The harbinger in the disruption of economic systems in the 21st century appears to have fully revealed itself to changes in distribution systems with the proliferation of advanced consumer technology, especially in the retail sector. Consumers prefer to pay less money and/or do as little work as possible in acquiring product. As such, the distribution of wealth has shifted to services who can provide that for consumers. A job that would’ve been at a Barnes and Noble or Best Buy store is now going to Amazon, an opening for a business operations analyst at Olive Garden is now more likely to be a programmer for Seamless, someone that would’ve been a driver for a traditional taxi company is now a driver for Uber. Whether you think this is wrong or right, it is undoubtedly a central tenant of our reality and the price of doing business in a free market capitalist system. It’s also a bitter pill to swallow for anybody that at one time or another had benefited from said free market capitalist system when said system now appears to have turned it’s back on them through no fault of their own. It is even more disjarring for anybody who believed that “if you work hard, you’ll succeed” was a unequivocal truth of the systems they were operating in as opposed to the best possible outcome. A search for reason and questioning of self worth is a natural reaction to finding one’s self in said situation. Often times, an actor with an outsized role in that economy will in turn, have an outside role in that economies disintegration merely as a byproduct of doing business. Any company that exists to make a profit is ultimately abholdent to only that and as such, will do so at the detriment of it’s own industry simply as a matter of function. This is all pretty obvious for any objective observer but in these types of situations, no one is objective because everyone’s livelihood is at stake. If you want to look back further and find a central tenant of Western Civilization, it’s that often in these situations, participants will villify an “other” as the scapegoat for why the system has failed them. For example; here’s Marvel VP of Sales David Gabriel explaining the publishers continuing slump in sales that seemed to have coalesced in their most recent publishing initiative from the fall of last year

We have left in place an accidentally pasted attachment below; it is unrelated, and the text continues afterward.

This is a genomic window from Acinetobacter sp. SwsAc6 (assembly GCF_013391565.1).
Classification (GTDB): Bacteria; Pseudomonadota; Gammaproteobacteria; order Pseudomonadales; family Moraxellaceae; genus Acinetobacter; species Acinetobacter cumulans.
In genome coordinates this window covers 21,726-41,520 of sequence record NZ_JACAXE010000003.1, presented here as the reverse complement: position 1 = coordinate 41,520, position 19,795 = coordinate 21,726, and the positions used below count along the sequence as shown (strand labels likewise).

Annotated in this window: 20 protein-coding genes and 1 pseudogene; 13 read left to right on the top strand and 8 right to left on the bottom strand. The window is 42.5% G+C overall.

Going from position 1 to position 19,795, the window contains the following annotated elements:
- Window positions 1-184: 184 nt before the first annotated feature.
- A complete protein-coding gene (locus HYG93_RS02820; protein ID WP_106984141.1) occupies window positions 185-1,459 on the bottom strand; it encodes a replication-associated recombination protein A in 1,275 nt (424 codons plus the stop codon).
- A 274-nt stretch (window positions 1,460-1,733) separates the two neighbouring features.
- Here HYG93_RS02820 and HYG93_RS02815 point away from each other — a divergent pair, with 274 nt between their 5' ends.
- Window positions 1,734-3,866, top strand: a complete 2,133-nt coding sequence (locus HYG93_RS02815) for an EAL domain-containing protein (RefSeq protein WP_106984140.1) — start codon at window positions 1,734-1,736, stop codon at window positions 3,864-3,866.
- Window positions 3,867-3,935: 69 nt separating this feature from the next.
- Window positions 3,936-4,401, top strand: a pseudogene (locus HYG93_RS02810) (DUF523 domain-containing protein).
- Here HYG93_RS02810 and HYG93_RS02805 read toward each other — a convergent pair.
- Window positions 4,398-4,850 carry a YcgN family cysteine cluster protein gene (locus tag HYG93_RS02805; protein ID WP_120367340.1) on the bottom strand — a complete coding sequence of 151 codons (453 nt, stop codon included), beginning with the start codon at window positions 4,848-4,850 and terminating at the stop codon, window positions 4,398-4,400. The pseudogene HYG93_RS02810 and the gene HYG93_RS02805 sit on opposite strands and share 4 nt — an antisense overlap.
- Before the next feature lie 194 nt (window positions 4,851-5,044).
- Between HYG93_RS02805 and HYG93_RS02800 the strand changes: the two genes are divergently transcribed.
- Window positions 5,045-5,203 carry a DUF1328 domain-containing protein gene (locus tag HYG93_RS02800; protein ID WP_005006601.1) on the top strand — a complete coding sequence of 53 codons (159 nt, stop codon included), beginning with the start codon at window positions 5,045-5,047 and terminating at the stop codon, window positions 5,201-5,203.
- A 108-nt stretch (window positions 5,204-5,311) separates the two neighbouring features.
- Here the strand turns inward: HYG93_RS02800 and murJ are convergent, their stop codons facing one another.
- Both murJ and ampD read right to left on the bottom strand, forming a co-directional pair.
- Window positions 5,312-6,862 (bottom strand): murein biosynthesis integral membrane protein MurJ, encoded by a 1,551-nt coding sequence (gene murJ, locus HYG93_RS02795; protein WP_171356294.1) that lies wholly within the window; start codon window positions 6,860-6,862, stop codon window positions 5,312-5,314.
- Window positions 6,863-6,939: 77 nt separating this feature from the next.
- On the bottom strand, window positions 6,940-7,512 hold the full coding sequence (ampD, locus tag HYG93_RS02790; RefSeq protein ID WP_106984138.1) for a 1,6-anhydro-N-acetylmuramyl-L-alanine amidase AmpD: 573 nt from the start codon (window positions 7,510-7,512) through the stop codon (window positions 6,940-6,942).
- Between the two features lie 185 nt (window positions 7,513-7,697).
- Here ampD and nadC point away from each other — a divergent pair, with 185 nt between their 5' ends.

“What we heard was that people didn’t want any more diversity. They didn’t want female characters out there. That’s what we heard, whether we believe that or not. I don’t know that that’s really true, but that’s what we saw in sales.
We saw the sales of any character that was diverse, any character that was new, our female characters, anything that was not a core Marvel character, people were turning their nose up against. That was difficult for us because we had a lot of fresh, new, exciting ideas that we were trying to get out and nothing new really worked”
Forget changes in purchasing habits for consumers across the broader economy as a whole, forget the archaic nature of the comics retailer market and forget about any of Marvel’s business practices; diversity or the “other” are killing the comics industry; not the inherent illogical of the direct market in 2017 or Marvel’s many exploitations of that.